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How steep can your angle be before you are in danger of rolling the edge?

How steep can your angle get before you are in danger of rolling the edge? Recently I've been trying out some really high angles and kind of liking it so far but I'm worried that it would have a dulling effect on the edge. A lot of barbers (that I've seen videos of on you tube) will use what appears to be a really high angle, but I guess they can just throw their blades away when their done. Anyone out there have much experience with this?
Hi there, Nizzyrate

Are to talking about shaving or stropping? You can roll the edge stropping if you lift the spine at all and drag the edge on the strop or if the strop is way to slack.

Shaving using a high angle is far more likely to cut you in a hurry, but it isn't going to damage your edge. Now, it can lead to your edge dulling at a more accelerated rate, but it will not "roll" the edge. No worries as long as you have a touch-up hone.
Aggressive angles of incidence will certainly speed the process of deterioration of the edge-the nice and straight line currently representing the intersection of the two bevel planes will become a squiggly line more rapidly.

But I can't figure why that would incline the metal to roll off to one side or the other. It just gets a little chewed up.

Don't put the razor on a pedestal if you're getting a better shave out of it, though; that's what the hone's for. It'll be a challenge to work your way though the razor in your one lifetime anyway, so go for it!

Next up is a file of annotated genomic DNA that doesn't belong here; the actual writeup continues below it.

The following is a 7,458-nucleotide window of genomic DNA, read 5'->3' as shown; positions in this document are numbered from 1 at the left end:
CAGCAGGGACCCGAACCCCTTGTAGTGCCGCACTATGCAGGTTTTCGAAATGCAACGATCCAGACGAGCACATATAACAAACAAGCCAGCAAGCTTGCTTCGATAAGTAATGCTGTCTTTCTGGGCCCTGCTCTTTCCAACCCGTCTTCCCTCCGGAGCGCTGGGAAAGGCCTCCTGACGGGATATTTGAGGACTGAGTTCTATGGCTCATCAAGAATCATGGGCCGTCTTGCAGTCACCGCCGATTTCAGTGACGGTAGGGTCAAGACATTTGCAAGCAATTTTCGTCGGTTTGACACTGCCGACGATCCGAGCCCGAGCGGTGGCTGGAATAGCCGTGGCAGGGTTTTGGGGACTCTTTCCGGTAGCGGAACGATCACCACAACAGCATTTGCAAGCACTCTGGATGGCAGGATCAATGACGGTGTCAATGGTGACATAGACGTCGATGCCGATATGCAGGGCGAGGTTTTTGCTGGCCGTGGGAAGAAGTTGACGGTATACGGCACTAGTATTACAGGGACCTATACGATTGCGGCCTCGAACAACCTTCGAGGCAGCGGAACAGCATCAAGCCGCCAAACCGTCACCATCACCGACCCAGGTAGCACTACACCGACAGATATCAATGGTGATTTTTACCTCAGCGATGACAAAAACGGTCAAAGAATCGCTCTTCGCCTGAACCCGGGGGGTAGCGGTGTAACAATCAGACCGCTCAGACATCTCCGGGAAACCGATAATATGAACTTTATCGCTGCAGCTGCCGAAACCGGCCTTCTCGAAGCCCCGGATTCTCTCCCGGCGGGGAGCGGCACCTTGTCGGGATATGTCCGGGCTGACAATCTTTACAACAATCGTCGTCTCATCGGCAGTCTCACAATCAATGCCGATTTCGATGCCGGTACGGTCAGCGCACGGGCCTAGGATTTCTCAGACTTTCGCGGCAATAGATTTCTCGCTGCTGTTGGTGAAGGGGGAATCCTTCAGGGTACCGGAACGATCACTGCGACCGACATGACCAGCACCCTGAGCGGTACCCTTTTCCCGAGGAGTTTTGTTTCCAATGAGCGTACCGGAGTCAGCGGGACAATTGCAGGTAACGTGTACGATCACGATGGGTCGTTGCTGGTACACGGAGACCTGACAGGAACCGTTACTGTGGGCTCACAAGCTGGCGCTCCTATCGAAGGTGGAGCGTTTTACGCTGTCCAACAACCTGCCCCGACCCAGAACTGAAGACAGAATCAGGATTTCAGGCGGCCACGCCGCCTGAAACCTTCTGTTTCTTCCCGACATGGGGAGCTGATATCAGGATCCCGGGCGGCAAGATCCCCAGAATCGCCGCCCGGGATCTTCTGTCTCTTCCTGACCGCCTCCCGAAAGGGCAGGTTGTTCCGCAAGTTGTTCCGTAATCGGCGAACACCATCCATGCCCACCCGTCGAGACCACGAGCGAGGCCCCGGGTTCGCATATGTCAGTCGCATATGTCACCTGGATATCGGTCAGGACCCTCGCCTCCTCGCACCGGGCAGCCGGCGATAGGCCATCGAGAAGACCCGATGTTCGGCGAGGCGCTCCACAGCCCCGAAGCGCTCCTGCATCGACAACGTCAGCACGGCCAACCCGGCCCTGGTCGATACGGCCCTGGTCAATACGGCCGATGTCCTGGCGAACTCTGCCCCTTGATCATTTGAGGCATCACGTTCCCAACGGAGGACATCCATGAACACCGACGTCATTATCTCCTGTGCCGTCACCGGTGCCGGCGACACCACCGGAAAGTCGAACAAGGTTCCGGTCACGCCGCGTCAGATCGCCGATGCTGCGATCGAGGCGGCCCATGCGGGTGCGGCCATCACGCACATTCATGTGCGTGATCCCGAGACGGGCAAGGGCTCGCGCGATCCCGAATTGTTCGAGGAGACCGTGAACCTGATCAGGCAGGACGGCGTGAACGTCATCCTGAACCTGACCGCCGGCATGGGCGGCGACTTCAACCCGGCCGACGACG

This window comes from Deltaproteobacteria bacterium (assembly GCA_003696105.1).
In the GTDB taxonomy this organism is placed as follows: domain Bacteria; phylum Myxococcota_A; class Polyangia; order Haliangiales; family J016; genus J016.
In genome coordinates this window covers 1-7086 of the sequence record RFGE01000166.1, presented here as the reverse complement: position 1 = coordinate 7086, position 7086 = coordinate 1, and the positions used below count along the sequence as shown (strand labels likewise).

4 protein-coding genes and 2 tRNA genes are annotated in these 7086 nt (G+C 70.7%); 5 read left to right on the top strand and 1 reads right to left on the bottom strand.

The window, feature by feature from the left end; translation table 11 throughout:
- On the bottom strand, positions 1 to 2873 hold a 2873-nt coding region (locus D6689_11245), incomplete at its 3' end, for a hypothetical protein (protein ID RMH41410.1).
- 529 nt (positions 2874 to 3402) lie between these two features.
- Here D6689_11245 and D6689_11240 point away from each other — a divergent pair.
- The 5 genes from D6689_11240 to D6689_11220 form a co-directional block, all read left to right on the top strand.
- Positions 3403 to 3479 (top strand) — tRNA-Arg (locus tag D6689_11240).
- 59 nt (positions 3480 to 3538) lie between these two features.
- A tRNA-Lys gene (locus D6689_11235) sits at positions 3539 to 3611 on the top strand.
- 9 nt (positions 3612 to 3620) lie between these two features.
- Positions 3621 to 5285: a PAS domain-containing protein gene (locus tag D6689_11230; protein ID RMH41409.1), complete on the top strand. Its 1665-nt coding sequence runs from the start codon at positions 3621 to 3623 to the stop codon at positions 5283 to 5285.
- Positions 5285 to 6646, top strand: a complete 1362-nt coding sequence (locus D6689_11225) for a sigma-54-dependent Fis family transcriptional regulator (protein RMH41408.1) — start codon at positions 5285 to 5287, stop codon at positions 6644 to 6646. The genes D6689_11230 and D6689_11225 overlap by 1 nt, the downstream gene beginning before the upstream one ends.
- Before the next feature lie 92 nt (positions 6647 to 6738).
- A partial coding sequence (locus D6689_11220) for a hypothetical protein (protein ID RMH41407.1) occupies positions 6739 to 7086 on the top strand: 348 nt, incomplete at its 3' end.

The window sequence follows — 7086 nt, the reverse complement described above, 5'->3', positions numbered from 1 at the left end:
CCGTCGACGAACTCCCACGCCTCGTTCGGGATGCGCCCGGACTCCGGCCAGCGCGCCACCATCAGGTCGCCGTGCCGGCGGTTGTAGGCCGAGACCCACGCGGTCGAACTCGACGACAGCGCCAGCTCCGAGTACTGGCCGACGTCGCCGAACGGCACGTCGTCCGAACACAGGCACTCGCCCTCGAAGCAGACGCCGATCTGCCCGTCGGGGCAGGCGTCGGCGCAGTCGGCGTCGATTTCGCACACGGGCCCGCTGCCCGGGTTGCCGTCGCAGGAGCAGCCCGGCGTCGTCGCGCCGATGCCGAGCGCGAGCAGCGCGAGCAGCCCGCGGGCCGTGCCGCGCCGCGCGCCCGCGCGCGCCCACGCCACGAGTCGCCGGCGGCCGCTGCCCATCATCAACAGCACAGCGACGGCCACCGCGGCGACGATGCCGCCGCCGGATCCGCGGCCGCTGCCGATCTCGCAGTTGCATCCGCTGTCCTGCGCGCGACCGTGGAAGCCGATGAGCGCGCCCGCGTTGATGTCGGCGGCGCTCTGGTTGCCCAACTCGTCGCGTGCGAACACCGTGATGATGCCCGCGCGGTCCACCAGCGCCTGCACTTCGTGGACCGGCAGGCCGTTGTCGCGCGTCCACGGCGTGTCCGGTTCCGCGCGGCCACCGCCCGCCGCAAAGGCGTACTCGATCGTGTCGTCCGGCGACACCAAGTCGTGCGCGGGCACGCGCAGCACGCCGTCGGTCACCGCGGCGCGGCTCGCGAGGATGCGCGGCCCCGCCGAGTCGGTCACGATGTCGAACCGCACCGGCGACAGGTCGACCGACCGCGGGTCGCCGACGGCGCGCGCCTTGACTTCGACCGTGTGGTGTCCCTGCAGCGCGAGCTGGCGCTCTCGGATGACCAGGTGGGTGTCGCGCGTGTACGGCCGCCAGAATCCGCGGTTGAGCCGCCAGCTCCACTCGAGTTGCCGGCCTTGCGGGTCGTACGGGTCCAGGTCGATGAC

Just to clarify, I meant during shaving and not stropping. Rolling the edge was perhaps a poor choice of words since it doesn't actually roll during shaving. Edge deterioration is what I'm concerned about.
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So you mean a greater than the optimum 30 degree angle while you're shaving?
hmmm. I would think that would bite into you pretty hard.
You'll cut yourself before you'll damage an edge. Some folks prefer steep angles and get good shaves, it's just what you're use to and what you prefer.
So is it fair to say the tip of my blade might deteriorate faster than the rest if I use odd angles to get directly below the nostril? I am basing this question on the technique I currently use with DE; my straights have not arrived in the mail yet.
Anything over about 40 degrees in my experience, will lead to a cut, unless you're going on an extreme angle for a dedicated reason with proven results.
I think that too aggressive an angle will lead to more irritation. I prefer an angle as flat as possible with really good stretching.
Last time I shaved with the grain using my regular 20-30 degree angle, and then on a second WTG pass I tried going steep. I'm just estimating but probably around 70 degrees. I had really good results, no cuts, and the normal amount of irritation. Hmmm... makes me wonder why everyone thinks a steep angle is so cut/nick prone? Maybe my razor is duller than I thought.
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I certainly adhere to the notion that a few regions of my face seem to benefit from >30-degree angles of incidence; directly below nose, under lower lip when against the grain, and just to either side of main street at the chin. They don't seem shaved with anything more timid.
I tried the same angles on the first and second pass again and got another really good shave. Maybe it's time to get a hone so I can keep this up. There is certainly a point where the angle gets too steep and it feels like it's pushing against the hair rather than cutting, around 65 degrees seems to be really effective for me and I haven't gotten cut yet. Anything over 70 feels like it's not cutting. I don't know why, but my face is responding well to a more aggressive angle.
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